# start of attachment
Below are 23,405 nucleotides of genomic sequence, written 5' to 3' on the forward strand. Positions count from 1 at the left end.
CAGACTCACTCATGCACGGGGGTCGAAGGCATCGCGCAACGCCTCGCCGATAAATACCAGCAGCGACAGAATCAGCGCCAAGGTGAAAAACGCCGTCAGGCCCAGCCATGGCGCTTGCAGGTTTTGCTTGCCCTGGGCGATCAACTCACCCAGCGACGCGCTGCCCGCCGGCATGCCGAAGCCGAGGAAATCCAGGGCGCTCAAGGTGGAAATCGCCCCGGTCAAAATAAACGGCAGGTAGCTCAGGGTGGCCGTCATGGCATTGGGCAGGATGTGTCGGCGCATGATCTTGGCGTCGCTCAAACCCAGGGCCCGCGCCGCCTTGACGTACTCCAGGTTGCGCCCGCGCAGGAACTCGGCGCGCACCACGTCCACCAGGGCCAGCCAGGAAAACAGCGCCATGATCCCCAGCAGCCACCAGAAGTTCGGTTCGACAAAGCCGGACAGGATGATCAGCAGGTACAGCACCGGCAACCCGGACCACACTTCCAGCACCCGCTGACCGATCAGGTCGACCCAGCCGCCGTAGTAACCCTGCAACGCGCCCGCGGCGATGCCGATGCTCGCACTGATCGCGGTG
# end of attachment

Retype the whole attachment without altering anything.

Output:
Below are 23,405 nucleotides of genomic sequence, written 5' to 3' on the forward strand. Positions count from 1 at the left end.
CAGACTCACTCATGCACGGGGGTCGAAGGCATCGCGCAACGCCTCGCCGATAAATACCAGCAGCGACAGAATCAGCGCCAAGGTGAAAAACGCCGTCAGGCCCAGCCATGGCGCTTGCAGGTTTTGCTTGCCCTGGGCGATCAACTCACCCAGCGACGCGCTGCCCGCCGGCATGCCGAAGCCGAGGAAATCCAGGGCGCTCAAGGTGGAAATCGCCCCGGTCAAAATAAACGGCAGGTAGCTCAGGGTGGCCGTCATGGCATTGGGCAGGATGTGTCGGCGCATGATCTTGGCGTCGCTCAAACCCAGGGCCCGCGCCGCCTTGACGTACTCCAGGTTGCGCCCGCGCAGGAACTCGGCGCGCACCACGTCCACCAGGGCCAGCCAGGAAAACAGCGCCATGATCCCCAGCAGCCACCAGAAGTTCGGTTCGACAAAGCCGGACAGGATGATCAGCAGGTACAGCACCGGCAACCCGGACCACACTTCCAGCACCCGCTGACCGATCAGGTCGACCCAGCCGCCGTAGTAACCCTGCAACGCGCCCGCGGCGATGCCGATGCTCGCACTGATCGCGGTG